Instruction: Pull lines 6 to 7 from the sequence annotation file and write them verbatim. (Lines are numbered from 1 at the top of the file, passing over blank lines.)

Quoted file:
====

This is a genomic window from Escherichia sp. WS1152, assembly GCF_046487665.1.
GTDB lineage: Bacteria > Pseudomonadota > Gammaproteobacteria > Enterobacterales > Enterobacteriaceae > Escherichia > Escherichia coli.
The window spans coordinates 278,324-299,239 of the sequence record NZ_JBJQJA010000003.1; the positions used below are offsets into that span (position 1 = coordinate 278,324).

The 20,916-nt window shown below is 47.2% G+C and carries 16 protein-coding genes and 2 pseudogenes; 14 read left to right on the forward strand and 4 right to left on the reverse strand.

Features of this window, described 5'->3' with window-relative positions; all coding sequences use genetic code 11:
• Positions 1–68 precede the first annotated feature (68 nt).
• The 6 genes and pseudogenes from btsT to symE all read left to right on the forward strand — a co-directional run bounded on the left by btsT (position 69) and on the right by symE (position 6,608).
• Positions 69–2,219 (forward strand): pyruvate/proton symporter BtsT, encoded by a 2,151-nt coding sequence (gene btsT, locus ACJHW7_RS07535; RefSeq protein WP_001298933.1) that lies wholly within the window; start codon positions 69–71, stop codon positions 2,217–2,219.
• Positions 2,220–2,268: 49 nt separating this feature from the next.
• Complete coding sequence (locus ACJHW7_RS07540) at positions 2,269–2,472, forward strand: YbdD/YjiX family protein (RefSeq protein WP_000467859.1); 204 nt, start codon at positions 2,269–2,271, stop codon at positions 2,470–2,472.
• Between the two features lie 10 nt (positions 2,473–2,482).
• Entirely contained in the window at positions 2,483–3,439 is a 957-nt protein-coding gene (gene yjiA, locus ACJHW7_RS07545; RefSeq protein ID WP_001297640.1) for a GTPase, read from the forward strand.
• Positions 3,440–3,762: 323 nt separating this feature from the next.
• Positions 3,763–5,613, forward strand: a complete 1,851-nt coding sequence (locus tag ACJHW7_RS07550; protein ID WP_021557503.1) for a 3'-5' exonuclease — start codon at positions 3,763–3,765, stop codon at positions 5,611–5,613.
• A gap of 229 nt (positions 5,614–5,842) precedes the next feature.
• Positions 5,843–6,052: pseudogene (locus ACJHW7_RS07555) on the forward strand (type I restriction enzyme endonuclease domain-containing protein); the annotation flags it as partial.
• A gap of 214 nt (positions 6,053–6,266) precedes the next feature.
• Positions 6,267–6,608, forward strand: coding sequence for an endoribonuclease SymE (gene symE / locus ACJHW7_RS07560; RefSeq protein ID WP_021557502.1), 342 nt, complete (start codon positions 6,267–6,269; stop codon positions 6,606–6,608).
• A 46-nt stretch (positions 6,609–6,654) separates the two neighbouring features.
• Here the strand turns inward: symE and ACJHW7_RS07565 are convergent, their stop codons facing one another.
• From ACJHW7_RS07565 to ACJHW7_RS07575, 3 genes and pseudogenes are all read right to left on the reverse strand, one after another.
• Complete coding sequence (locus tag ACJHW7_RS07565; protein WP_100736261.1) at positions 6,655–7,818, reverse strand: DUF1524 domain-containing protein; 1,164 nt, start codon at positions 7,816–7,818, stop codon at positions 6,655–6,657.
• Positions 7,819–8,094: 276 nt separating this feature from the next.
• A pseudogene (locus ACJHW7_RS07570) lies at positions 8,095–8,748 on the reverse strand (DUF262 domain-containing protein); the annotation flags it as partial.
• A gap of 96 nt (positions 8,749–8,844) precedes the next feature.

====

• Positions 1–68 precede the first annotated feature (68 nt).
• The 6 genes and pseudogenes from btsT to symE all read left to right on the forward strand — a co-directional run bounded on the left by btsT (position 69) and on the right by symE (position 6,608).